procedure Execute; override;
public
{ Execute runs in a background thread }
constructor Create(Form: TForm1);
end;

{ TExampleThread }

constructor TExampleThread.Create(Form: TForm1);
begin
{ Store a copy of which form instance we are associated }
FForm := Form;
{ It is still safe to modify user interface elements here }
FForm.Caption := 'Thread is running';
{ Start running right away }
inherited Create(False);
end;

procedure TExampleThread.Complete;
begin
{ By settings form thread variable to nil we signal we are done }
FForm.FThread := nil;
{ If you need to update user interface elements like a grid, do it here }
FForm.Caption := 'Thread has completed';
{ You could connect the result of FQuery to a grid here }
end;

procedure TExampleThread.Execute;
begin
{ Free the thread when it completes }
FreeOnTerminate := True;
{ Do your work here, which may include database activity.
We simulate some work here by issuing a sleep for 10 seconds command. }
Sleep(10000);
{ You could use FQuery here }
{ Then we signal the main user interface we are done }
Synchronize(Complete);
end;

{ TForm1 }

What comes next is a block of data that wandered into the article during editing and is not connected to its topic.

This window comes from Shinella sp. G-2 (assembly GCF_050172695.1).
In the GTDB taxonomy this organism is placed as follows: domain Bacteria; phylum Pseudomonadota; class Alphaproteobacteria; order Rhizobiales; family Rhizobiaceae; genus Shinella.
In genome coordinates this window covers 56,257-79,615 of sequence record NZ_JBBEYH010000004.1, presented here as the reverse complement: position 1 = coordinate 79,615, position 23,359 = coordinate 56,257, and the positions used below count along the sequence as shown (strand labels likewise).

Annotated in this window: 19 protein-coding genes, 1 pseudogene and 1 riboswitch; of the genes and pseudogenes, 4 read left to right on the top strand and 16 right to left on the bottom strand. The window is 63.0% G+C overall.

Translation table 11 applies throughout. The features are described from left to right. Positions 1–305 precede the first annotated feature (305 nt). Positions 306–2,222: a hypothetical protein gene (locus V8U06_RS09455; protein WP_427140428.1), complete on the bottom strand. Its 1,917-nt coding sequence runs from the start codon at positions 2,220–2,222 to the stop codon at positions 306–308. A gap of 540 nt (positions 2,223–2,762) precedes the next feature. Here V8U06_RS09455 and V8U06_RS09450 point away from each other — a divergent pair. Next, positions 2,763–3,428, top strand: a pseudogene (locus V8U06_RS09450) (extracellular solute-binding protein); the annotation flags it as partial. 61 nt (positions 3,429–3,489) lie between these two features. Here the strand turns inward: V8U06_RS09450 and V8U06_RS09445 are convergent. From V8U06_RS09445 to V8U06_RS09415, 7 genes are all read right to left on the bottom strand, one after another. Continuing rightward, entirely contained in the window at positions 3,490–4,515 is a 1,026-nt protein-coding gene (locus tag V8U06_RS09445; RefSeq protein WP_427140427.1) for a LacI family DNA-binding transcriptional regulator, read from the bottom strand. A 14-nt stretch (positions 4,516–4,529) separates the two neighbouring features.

procedure TForm1.Button1Click(Sender: TObject);
begin
{ If work in a thread hasn't been started yet then start it here }
if FThread = nil then
FThread := TExampleThread.Create(Self);
end;

procedure TForm1.FormCloseQuery(Sender: TObject; var CanClose: boolean);
begin
{ Dont allow the form to close if there is still ongoing work in a thread }
if FThread <> nil then
begin
{ This stops the form from being closed and destroyed }
CanClose := False;
{ Tell the user we're still doing some work and wait for it to complete before closing }
ShowMessage('Cannot close while work is being performed');
end;
end;

end.

Regarding stopping executing threads, what you do is this, call FThread.Terminate to signal to the thread that it should stop, then inside you execute periodically check Terminated. When Termianted is true exit from the Execute method.